Cleanup, in contrast to abatement, is for properties where the illegal dumper or property owner either cannot be identified or is unwilling/unable to pay for cleanup, particularly when the cleanup is needed to protect public health and safety and/or the environment. Timely cleanup is important since trash left onsite attracts additional illegal dumping--particularly for hot spots.
Identifying Locations for Cleanup. See It. Report It. Clean It Up!
Hot Lines or Tip Lines
Los Angeles County has a tip line the public can call to report illegal dumping. Sonoma County sponsored an event called the “Tour de Trash”--also known as ABC Rides--where bicyclists located and recorded illegal dumping sites during rides along Sonoma County’s back roads. The first ABC Rides were held on October 29-30, 2005. Using donated GPS locators, bicyclists located and recorded 200 illegal dumping sites during eight rides over the two days. ABC Rides received considerable positive attention from the community and Sonoma County subsequently cleaned up the majority of the dumping sites.
Local government can facilitate the cleanup of illegal dumping by offering services to property owners, encouraging neighborhood cleanups, and partnering with State government and/or community organizations. Cleanups involve costs and activities that are combined differently in each program:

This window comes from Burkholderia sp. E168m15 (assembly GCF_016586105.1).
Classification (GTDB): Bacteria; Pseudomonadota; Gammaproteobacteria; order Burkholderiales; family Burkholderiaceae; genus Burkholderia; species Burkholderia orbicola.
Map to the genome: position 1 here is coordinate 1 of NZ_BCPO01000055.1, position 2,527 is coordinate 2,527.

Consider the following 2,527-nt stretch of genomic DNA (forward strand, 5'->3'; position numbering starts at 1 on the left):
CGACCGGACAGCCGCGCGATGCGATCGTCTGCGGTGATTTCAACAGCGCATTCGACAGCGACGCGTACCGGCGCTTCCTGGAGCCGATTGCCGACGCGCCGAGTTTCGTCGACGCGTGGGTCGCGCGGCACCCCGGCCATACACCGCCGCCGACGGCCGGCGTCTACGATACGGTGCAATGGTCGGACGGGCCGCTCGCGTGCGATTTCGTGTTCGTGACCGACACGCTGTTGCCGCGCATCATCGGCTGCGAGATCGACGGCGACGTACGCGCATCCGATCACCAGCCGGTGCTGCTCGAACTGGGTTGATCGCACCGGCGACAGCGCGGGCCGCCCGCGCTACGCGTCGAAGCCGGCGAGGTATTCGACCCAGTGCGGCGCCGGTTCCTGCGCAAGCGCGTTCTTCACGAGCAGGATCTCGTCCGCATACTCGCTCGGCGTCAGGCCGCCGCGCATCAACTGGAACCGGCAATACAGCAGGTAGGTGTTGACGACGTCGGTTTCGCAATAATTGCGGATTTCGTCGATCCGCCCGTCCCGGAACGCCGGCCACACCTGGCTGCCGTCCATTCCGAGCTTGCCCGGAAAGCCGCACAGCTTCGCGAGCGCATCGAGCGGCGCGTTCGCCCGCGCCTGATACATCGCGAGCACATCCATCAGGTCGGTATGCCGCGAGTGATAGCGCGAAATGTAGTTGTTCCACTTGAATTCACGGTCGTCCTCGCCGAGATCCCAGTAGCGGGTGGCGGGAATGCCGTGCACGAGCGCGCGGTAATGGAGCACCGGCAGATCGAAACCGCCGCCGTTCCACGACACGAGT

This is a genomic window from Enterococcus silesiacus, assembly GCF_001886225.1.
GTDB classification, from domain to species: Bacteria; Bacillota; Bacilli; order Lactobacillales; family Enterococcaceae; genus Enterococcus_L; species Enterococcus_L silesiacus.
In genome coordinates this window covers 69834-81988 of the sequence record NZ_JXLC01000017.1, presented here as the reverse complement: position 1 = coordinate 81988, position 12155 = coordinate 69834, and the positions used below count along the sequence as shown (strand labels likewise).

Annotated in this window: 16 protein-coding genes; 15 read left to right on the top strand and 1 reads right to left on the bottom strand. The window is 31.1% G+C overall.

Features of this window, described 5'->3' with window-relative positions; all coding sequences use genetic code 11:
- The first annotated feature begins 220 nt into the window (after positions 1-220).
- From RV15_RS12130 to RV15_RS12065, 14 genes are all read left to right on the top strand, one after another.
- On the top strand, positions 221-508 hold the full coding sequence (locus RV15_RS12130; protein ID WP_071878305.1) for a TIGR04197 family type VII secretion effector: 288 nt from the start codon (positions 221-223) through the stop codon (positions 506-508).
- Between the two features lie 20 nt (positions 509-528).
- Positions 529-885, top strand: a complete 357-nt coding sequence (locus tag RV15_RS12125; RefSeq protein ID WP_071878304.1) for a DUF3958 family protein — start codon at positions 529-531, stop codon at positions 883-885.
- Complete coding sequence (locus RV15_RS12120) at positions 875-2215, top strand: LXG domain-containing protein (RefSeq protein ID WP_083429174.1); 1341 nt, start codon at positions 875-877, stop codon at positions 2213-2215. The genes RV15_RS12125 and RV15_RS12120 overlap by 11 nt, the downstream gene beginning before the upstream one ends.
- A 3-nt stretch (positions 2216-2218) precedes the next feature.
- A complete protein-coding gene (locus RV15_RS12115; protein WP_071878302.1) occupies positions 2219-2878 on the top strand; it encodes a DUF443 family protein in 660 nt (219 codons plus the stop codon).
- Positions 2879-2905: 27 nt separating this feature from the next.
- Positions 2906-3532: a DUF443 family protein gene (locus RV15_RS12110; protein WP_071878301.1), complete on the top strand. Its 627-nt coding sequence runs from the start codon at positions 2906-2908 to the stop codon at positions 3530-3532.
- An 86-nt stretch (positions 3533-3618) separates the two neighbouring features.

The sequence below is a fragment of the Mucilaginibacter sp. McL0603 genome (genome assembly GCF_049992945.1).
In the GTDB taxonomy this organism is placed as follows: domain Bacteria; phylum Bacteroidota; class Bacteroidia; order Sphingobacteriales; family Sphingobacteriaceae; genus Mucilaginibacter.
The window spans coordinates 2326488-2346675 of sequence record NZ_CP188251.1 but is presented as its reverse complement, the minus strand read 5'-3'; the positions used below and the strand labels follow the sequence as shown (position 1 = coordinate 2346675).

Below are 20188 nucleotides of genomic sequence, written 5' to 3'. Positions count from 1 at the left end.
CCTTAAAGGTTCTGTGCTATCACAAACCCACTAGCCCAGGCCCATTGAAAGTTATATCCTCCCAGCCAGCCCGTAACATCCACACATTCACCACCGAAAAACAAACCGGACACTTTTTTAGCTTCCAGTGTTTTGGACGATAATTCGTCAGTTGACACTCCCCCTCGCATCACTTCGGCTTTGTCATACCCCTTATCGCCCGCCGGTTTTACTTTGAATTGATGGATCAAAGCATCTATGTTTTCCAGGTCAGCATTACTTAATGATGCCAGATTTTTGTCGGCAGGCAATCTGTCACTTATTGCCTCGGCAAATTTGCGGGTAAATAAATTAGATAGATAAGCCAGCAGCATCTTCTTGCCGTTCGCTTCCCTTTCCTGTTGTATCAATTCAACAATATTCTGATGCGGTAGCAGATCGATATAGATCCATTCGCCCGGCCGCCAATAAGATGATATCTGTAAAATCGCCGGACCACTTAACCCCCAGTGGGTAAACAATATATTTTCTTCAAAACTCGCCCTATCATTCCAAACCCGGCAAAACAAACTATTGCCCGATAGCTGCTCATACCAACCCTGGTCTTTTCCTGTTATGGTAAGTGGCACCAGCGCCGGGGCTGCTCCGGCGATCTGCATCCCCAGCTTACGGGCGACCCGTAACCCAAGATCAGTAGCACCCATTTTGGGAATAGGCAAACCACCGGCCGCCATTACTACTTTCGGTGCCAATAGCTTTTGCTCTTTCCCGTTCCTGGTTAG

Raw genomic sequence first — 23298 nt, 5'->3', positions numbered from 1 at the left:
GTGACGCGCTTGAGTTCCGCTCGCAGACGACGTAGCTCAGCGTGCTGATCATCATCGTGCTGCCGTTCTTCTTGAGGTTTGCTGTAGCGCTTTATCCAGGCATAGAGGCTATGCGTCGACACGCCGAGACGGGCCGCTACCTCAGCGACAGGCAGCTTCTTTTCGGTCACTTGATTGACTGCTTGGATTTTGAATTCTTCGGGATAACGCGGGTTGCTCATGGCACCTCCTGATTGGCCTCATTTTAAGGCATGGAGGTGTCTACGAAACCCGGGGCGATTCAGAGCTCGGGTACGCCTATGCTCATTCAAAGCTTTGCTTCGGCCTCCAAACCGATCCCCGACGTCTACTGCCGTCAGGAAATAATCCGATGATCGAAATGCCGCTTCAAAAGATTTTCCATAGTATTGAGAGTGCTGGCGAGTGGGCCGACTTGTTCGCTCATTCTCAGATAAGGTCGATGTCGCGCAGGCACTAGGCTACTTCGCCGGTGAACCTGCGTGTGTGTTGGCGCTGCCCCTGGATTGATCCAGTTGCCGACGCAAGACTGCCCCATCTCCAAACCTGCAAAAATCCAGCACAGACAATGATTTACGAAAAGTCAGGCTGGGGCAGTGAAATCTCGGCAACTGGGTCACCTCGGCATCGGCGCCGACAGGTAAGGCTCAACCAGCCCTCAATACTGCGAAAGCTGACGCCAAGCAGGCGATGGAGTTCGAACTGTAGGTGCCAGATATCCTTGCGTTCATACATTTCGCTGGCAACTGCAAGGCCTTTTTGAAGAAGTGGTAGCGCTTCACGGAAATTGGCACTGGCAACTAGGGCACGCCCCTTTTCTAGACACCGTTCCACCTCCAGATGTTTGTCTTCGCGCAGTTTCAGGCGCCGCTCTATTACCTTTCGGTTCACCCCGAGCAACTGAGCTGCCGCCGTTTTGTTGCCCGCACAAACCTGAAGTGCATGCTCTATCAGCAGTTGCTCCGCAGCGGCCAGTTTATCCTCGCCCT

- Labor: Either the use of government agency employees, inmates, volunteers and/or community organizations.
- Equipment: Either the use of government agency employees and equipment or the use of volunteers and/or community organizations.
- Waste Removal and Disposal: Local government can waive disposal fees or offer vouchers.
Illegal dumping program agencies, elected officials, property owners, and volunteers often will identify specific areas impacted by illegal dumping and organize a neighborhood cleanup day for the area. State matching grant funds up to $500,000 can accelerate the pace of cleanup and ease the economic and staffing burden to the local agencies where the responsible party cannot be identified or is unable or unwilling to perform timely cleanup needed to protect public health, safety and the environment. Local agencies can manage the remediation project, or, in the worst cases, CalRecycle manage cleanup.
Waste tire cleanup projects include the collection, removal, transportation, recycling, and disposal of waste tires from illegal tire piles or public rights-of-way. Grant funding is available to offset local government costs, but not to clean up sites where an operator is actively stockpiling waste tires. Sites located on agricultural-zoned property are ineligible for this grant program until they have first attempted to obtain a grant though CalRecycle’s Farm and Ranch Grant Program.